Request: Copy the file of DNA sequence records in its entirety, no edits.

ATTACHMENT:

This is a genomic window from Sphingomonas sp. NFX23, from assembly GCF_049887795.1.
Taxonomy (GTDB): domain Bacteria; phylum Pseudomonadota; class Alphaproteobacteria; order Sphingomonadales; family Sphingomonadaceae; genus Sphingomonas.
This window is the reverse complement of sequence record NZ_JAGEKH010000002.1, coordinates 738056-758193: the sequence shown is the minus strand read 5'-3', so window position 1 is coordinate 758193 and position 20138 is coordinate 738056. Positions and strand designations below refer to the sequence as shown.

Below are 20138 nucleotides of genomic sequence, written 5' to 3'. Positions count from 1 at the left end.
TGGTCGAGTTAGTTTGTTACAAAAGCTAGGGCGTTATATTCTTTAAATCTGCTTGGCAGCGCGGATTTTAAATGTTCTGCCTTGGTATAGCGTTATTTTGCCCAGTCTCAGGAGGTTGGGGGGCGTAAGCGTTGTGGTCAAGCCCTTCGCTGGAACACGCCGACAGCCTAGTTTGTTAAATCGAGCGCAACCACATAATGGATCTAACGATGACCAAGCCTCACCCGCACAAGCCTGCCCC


This is a genomic window from Sphingomonas sp. NFX23, from assembly GCF_049887795.1.
Taxonomy (GTDB): domain Bacteria; phylum Pseudomonadota; class Alphaproteobacteria; order Sphingomonadales; family Sphingomonadaceae; genus Sphingomonas.
This window is the reverse complement of sequence record NZ_JAGEKH010000002.1, coordinates 738056-758193: the sequence shown is the minus strand read 5'-3', so window position 1 is coordinate 758193 and position 20138 is coordinate 738056. Positions and strand designations below refer to the sequence as shown.

Below are 20138 nucleotides of genomic sequence, written 5' to 3'. Positions count from 1 at the left end.
TGGTCGAGTTAGTTTGTTACAAAAGCTAGGGCGTTATATTCTTTAAATCTGCTTGGCAGCGCGGATTTTAAATGTTCTGCCTTGGTATAGCGTTATTTTGCCCAGTCTCAGGAGGTTGGGGGGCGTAAGCGTTGTGGTCAAGCCCTTCGCTGGAACACGCCGACAGCCTAGTTTGTTAAATCGAGCGCAACCACATAATGGATCTAACGATGACCAAGCCTCACCCGCACAAGCCTGCCCC